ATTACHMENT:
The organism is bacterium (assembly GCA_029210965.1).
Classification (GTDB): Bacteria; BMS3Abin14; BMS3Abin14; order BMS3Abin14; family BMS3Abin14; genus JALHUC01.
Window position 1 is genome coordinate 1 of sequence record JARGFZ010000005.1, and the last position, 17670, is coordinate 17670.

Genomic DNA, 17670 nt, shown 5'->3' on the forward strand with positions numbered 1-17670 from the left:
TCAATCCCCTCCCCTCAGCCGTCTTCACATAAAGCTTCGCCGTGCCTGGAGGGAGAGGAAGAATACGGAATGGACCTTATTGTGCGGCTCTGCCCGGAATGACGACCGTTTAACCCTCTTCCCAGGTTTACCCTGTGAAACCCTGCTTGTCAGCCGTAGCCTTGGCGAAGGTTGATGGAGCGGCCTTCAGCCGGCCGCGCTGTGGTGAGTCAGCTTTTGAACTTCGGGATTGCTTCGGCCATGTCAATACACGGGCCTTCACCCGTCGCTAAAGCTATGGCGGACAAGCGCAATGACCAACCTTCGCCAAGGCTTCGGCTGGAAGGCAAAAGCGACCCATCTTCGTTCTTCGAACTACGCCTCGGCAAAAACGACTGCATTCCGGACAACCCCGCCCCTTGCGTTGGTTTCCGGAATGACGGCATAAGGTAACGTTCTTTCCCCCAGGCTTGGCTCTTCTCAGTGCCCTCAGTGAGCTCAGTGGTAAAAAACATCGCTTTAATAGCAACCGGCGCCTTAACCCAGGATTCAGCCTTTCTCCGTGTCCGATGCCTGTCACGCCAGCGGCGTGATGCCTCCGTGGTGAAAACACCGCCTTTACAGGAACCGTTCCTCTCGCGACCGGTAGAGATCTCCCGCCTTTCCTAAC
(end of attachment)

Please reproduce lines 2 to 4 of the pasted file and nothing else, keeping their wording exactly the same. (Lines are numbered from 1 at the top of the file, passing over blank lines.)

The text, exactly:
Classification (GTDB): Bacteria; BMS3Abin14; BMS3Abin14; order BMS3Abin14; family BMS3Abin14; genus JALHUC01.
Window position 1 is genome coordinate 1 of sequence record JARGFZ010000005.1, and the last position, 17670, is coordinate 17670.

Genomic DNA, 17670 nt, shown 5'->3' on the forward strand with positions numbered 1-17670 from the left: